Temp 24-7, Flypaper Press, www.flypaper.com, 1998.
When lounging about with a glass of red and the third log on the fire, we always start our stories with "Almost everything I am about to tell you is true." We know that the filters of our memories will muck the reality of events, if even just a small bit. I'll tell you one thing, though. I still don't believe this happened.
I was in Sofia, Bulgaria presenting a seminar for cultural exchange experts and veteran educators. Everything was planned to the hilt. Being aware of paper shortages and lack of reliable copiers, I had prepared all handouts stateside . . . not a trivial feat to carry enough for the summer in chunks of 200. Slides were prepared, and videos were duplicated. I dropped by the U.S. Embassy to scoop up computers, tape recorders and VCRs that I knew would accommodate both my needs and the electrical current. Experience had taught me to snag an extension cord, too.
I was setting up the first grandiose presentation when the phone in my office rang. Since I did not speak Bulgarian, the only word I understood amidst the shouting was "Lobby! Lobby!" In the lobby-lobby I found a page looking for a Saudi dignitary with a name similar to mine. They could tell at a glance I was not their man. The ancient, doorless elevator trundled back up to my floor. Even though I am blind, I could tell I was standing hip-deep in Russian tumbling acrobats, none over three feet tall. Twins from the group followed me from the suffocating heat of the elevator shaft into my office. They burbled at me, all the while tugging at my once-fresh silk skirt. I had no idea what they wanted. Had I seen too many movies? Did they want to defect to my custody?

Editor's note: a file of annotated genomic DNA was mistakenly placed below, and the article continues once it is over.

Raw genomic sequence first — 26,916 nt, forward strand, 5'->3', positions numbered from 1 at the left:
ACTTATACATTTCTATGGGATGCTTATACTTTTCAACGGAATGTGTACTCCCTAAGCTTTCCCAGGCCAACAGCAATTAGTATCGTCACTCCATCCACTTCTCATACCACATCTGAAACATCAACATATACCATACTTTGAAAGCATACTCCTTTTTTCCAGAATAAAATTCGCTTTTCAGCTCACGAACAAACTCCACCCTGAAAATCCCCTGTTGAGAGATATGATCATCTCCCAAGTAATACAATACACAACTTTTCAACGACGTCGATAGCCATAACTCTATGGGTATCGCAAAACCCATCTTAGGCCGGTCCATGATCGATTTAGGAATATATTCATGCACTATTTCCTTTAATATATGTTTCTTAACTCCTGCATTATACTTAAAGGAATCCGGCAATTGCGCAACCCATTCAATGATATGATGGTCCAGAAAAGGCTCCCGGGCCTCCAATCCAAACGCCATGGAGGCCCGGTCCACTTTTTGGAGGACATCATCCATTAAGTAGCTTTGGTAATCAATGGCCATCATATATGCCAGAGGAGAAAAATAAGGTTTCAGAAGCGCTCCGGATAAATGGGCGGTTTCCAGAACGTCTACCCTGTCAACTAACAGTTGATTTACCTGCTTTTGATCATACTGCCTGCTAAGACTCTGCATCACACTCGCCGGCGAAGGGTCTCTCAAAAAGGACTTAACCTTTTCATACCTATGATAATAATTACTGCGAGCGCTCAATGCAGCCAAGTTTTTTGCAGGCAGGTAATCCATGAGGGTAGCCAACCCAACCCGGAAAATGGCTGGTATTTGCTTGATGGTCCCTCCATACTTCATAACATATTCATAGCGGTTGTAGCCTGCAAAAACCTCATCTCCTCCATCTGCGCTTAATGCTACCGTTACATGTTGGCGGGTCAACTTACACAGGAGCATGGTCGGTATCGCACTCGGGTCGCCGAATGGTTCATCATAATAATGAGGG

Unruffled and without hesitation, the assistant assigned to me shuttled them back down the elevator to the lobby-lobby and returned with two quietly spoken pieces of advice. "To get on well at this university, never answer the phone. It only brings trouble. Secondly, I would not carry so much equipment on the third Monday of the month. We rarely have electricity on that day."
The Savory Palette
© 2006 by Deborah DeBord. All Rights Reserved.